Yet another syndrome arises from the loss or duplication of a
chunk of chromosome 16. Researchers linked this
chromosomal change to autism in studies comparing the DNA of people
with and without the condition, singling out sequence alterations found only in
autistic participants.

Despite their clear ties to autism, these syndromes are rare.
“Collectively, they are found in about 5 percent of the total
population of patients with autism,” Gozzi says. That leaves a
great deal to explain.

Inheritance on a spectrum

So where do the other autistic people come from, genetically
speaking? Robinson says that their genetics don’t neatly fall into
two types of buckets, of either a few genes with big effects or
many genes with small effects. “It’s been well established at this
point that it’s not either–or,” she says.

In fact, says Gozzi, varying combinations of big-effect
mutations and lots of different, smaller-effect ones could explain
the wide spectrum of differences observed among autistic people.
The evidence supports such a range, he says: everything from a few
heavy-hitting variations in some people, to an additive dose from
many variants in others, and with overlap between the two patterns
in still others.

Scientists have identified many genetic variants that are linked to a raised risk of autism. Often, these variants affect the function of genes involved in the development and activity of brain cells. This graphic shows four such genes, each of which carries instructions for a protein that has an important function in neurons. The four examples are proteins called SHANK3, MECP2, FMRP and PTEN. Studies like this of autism’s causes are teaching scientists more about brain biology.
Scientists have identified many genetic
variants that are linked to a raised risk of autism. Often, these
variants affect the function of genes involved in the development
and activity of brain cells. Here are four such genes, each of
which carries instructions for a protein (called MECP2, PTEN, FMRP
and SHANK3) that has an important function in neurons. Studies like
this, of autism’s genetic causes, are teaching scientists more
about brain biology.

Geschwind adds yet another layer of complexity: the role of the
cellular environment that all the other gene variants in a person
create, known as the background effect. For example, someone could
have a mutation conferring high risk that is either enhanced or
diminished by the background input from other genes not directly
related to autism, to create a gradation of autism intensity.

Environmental influences

When researchers speak of environmental inputs to traits,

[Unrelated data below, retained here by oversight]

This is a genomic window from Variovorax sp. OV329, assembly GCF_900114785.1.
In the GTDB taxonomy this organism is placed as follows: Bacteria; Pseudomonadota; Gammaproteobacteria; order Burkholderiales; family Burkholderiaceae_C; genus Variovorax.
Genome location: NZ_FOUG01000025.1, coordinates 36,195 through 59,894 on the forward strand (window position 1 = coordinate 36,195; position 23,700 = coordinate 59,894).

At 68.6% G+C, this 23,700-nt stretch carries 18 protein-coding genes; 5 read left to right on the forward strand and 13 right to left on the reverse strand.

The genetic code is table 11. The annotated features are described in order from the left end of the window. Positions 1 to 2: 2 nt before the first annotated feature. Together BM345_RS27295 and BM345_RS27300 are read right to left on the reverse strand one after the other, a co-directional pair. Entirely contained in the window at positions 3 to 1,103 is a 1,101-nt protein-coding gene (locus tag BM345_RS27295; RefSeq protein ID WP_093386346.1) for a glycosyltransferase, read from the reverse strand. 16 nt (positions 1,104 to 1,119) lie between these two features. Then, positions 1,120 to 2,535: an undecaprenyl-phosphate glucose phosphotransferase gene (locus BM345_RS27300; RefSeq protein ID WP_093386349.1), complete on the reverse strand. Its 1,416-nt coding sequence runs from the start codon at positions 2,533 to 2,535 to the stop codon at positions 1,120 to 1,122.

diseases and disorders, they are referring to everything from
pollutants in the air to subtle perturbations inside cells to cues
from other cells. Finding such causative candidates for autism
generally involves epidemiological studies that look for
correlations between autism rates in a population and an
environmental factor of interest.

These connections aren’t easy to locate. In the case of genes,
if a study involves enough people, even rare genetic differences
that make small contributions to autism can often be plucked from
the pile. Not so for environmental influences if their effects are
significant but small, says Robinson. Within those epidemiological
studies, you have to be able to detect that slight signal and
assess its power against the larger, background noise of lots of
other variations in the cell, body or outside environment that you
might not even be aware of and might not be relevant. “We don’t
live in a simple, single-exposure world,” says Kristen Lyall, an
epidemiologist at Drexel University in Philadelphia.

And even when a connection is made, its basis is still just
math. That is certainly the first step in evaluating a link between
an environmental factor and a condition such as autism: As one
thing goes up, does the other follow? But two things that track
together don’t necessarily share a biological association. (One of
the silliest examples to illustrate how misleading correlation can
be is how tightly the number of people killed by venomous spiders
each year tracks with the number of letters in the winning word of the same
year’s Scripps National Spelling Bee.)

In the case of genetic studies, gene changes with tiny effects
can still be considered plausible if their usual role relates to
brain function in some way. Environmental factors aren’t as well
catalogued, measured and tracked. But the better epidemiological
studies do look for correlations with credible and pre-identified
factors of interest (so, not Scripps Spelling Bee words).

For feasibility’s sake, work on environmental factors in autism
has tended to focus on inputs that have broad effects on brain
development. Robinson points to extreme preterm birth, which is related to many
kinds of neurodevelopmental disorders — autism among them.

Eventually, studies can add up to connect dots and arrive at a
plausible story of cause and effect. For example, along with
preterm birth, air pollution also has been linked to autism
risk. Another recent study found that when oil and power plants
close down, preterm births in the region drop. It’s therefore a
reasonable hypothesis that very preterm birth operates as an
intermediate between air pollution exposure and autism.